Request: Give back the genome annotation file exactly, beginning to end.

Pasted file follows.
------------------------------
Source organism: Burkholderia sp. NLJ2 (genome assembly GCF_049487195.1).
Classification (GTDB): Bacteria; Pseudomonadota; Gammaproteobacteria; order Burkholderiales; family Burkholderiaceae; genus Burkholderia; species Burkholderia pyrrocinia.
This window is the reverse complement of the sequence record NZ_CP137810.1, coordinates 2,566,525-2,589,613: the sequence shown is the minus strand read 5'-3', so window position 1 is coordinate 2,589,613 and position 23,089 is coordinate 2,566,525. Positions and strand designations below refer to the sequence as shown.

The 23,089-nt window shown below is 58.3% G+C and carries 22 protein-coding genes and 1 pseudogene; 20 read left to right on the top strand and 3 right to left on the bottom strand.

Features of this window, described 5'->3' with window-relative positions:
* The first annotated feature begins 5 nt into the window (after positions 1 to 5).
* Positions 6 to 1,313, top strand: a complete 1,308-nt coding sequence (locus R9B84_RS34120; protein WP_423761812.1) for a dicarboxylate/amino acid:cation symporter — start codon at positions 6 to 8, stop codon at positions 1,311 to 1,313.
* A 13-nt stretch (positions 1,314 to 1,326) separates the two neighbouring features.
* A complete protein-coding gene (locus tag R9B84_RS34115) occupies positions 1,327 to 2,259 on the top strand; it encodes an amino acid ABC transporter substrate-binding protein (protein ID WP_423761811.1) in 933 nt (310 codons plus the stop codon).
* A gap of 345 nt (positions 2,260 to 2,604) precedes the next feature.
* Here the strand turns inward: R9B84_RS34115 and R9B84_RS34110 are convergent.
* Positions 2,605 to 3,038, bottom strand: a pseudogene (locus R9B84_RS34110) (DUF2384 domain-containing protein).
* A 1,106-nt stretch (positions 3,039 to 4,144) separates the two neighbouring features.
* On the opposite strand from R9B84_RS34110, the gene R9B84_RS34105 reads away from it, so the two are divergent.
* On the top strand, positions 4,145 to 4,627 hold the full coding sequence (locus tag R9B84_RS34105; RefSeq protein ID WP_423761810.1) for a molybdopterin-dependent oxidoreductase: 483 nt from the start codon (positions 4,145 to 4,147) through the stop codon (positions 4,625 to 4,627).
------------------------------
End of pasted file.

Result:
Source organism: Burkholderia sp. NLJ2 (genome assembly GCF_049487195.1).
Classification (GTDB): Bacteria; Pseudomonadota; Gammaproteobacteria; order Burkholderiales; family Burkholderiaceae; genus Burkholderia; species Burkholderia pyrrocinia.
This window is the reverse complement of the sequence record NZ_CP137810.1, coordinates 2,566,525-2,589,613: the sequence shown is the minus strand read 5'-3', so window position 1 is coordinate 2,589,613 and position 23,089 is coordinate 2,566,525. Positions and strand designations below refer to the sequence as shown.

The 23,089-nt window shown below is 58.3% G+C and carries 22 protein-coding genes and 1 pseudogene; 20 read left to right on the top strand and 3 right to left on the bottom strand.

Features of this window, described 5'->3' with window-relative positions:
* The first annotated feature begins 5 nt into the window (after positions 1 to 5).
* Positions 6 to 1,313, top strand: a complete 1,308-nt coding sequence (locus R9B84_RS34120; protein WP_423761812.1) for a dicarboxylate/amino acid:cation symporter — start codon at positions 6 to 8, stop codon at positions 1,311 to 1,313.
* A 13-nt stretch (positions 1,314 to 1,326) separates the two neighbouring features.
* A complete protein-coding gene (locus tag R9B84_RS34115) occupies positions 1,327 to 2,259 on the top strand; it encodes an amino acid ABC transporter substrate-binding protein (protein ID WP_423761811.1) in 933 nt (310 codons plus the stop codon).
* A gap of 345 nt (positions 2,260 to 2,604) precedes the next feature.
* Here the strand turns inward: R9B84_RS34115 and R9B84_RS34110 are convergent.
* Positions 2,605 to 3,038, bottom strand: a pseudogene (locus R9B84_RS34110) (DUF2384 domain-containing protein).
* A 1,106-nt stretch (positions 3,039 to 4,144) separates the two neighbouring features.
* On the opposite strand from R9B84_RS34110, the gene R9B84_RS34105 reads away from it, so the two are divergent.
* On the top strand, positions 4,145 to 4,627 hold the full coding sequence (locus tag R9B84_RS34105; RefSeq protein ID WP_423761810.1) for a molybdopterin-dependent oxidoreductase: 483 nt from the start codon (positions 4,145 to 4,147) through the stop codon (positions 4,625 to 4,627).